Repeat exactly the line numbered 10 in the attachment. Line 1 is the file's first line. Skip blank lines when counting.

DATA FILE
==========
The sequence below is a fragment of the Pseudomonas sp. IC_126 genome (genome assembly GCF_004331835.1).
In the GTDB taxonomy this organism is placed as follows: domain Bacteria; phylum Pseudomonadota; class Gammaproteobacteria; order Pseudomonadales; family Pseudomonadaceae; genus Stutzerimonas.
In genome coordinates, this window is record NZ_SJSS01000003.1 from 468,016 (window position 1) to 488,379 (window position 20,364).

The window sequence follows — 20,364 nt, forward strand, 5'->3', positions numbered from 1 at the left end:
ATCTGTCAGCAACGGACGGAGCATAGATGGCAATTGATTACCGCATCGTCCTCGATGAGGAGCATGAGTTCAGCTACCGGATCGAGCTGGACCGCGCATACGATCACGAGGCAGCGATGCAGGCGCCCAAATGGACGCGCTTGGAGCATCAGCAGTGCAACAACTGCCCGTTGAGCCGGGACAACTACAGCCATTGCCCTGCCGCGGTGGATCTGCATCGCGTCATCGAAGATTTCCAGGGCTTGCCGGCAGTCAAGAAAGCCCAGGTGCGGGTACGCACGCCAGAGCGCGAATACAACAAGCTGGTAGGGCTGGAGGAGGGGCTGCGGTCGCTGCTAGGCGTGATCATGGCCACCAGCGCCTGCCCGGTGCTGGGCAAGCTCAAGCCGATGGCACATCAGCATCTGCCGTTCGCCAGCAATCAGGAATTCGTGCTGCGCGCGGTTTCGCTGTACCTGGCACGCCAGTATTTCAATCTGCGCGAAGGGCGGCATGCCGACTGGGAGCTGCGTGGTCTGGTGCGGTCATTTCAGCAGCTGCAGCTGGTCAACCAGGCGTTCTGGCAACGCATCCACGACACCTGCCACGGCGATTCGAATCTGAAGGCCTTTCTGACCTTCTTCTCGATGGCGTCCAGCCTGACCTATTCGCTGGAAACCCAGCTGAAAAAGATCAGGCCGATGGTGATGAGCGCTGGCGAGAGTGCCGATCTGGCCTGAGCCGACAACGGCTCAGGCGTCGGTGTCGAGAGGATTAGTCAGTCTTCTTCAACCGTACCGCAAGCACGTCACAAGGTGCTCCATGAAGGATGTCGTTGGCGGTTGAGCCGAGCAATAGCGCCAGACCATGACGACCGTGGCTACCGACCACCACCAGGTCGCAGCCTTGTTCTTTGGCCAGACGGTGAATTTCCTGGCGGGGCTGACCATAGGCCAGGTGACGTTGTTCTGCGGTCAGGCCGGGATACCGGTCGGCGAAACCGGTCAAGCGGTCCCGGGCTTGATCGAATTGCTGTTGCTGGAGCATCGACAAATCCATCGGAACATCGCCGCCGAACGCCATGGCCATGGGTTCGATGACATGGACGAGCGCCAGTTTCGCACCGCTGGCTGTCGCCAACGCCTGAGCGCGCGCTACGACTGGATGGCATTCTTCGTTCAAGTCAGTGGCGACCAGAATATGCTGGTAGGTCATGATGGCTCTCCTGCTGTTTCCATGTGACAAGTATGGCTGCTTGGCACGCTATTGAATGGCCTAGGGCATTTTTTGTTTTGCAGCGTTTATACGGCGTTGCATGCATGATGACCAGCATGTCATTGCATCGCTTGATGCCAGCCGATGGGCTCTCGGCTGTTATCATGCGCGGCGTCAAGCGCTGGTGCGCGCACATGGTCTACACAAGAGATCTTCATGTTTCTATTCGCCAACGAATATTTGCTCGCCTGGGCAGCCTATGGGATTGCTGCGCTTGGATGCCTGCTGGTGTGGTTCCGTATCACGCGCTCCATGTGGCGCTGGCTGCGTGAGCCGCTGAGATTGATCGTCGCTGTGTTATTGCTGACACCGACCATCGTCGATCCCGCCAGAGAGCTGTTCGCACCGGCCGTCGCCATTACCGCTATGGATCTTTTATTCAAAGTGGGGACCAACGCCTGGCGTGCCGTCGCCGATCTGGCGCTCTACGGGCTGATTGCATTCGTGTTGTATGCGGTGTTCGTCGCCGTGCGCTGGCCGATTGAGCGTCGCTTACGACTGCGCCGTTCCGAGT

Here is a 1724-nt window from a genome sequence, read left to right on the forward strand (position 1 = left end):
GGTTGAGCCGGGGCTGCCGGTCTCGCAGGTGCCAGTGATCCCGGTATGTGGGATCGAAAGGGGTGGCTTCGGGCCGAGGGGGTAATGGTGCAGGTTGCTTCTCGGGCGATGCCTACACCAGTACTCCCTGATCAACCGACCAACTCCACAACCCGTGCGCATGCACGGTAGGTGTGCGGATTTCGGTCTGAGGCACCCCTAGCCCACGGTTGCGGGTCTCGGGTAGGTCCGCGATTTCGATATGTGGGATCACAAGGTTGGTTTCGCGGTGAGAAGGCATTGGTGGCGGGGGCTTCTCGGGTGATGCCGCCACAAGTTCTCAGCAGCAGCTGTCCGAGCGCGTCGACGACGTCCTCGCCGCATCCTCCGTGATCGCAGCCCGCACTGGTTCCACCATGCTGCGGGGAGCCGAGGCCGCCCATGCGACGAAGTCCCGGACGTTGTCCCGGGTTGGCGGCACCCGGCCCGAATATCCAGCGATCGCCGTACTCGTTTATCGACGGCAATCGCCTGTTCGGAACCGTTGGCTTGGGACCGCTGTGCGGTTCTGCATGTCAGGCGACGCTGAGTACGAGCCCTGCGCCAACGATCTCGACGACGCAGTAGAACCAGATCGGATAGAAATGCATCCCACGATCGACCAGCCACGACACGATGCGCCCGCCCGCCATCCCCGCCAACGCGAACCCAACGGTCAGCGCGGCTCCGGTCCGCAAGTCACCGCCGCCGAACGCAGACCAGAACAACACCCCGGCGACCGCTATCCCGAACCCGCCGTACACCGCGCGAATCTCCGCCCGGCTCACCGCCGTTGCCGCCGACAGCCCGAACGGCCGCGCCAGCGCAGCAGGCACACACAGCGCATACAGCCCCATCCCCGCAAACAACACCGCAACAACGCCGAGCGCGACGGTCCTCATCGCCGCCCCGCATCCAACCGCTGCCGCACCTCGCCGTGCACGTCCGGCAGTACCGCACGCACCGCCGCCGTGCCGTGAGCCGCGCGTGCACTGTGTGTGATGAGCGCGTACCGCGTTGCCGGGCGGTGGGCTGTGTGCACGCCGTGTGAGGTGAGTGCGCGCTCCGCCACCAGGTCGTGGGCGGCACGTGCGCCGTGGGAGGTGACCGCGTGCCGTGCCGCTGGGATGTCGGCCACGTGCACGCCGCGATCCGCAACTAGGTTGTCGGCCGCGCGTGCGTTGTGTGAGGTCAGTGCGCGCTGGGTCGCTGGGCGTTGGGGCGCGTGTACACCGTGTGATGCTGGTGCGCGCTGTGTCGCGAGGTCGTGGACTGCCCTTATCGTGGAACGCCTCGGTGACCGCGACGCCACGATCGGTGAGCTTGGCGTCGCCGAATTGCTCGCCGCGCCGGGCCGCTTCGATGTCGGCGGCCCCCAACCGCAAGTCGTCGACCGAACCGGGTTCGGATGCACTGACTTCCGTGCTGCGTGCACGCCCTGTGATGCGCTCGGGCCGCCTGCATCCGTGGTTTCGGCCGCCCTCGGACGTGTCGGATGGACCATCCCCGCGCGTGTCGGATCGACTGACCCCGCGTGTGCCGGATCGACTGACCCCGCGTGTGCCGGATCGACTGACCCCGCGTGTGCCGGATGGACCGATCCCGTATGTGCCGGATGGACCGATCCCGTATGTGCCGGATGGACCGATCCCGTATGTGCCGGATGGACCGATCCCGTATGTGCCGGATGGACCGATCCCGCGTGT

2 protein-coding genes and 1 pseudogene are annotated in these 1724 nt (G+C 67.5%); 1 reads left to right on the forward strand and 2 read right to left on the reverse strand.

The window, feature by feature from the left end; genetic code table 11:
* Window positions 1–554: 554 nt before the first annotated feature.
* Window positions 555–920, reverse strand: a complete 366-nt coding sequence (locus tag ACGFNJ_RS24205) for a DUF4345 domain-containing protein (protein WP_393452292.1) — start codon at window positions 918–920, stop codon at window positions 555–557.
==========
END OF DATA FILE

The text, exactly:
* Window positions 1–554: 554 nt before the first annotated feature.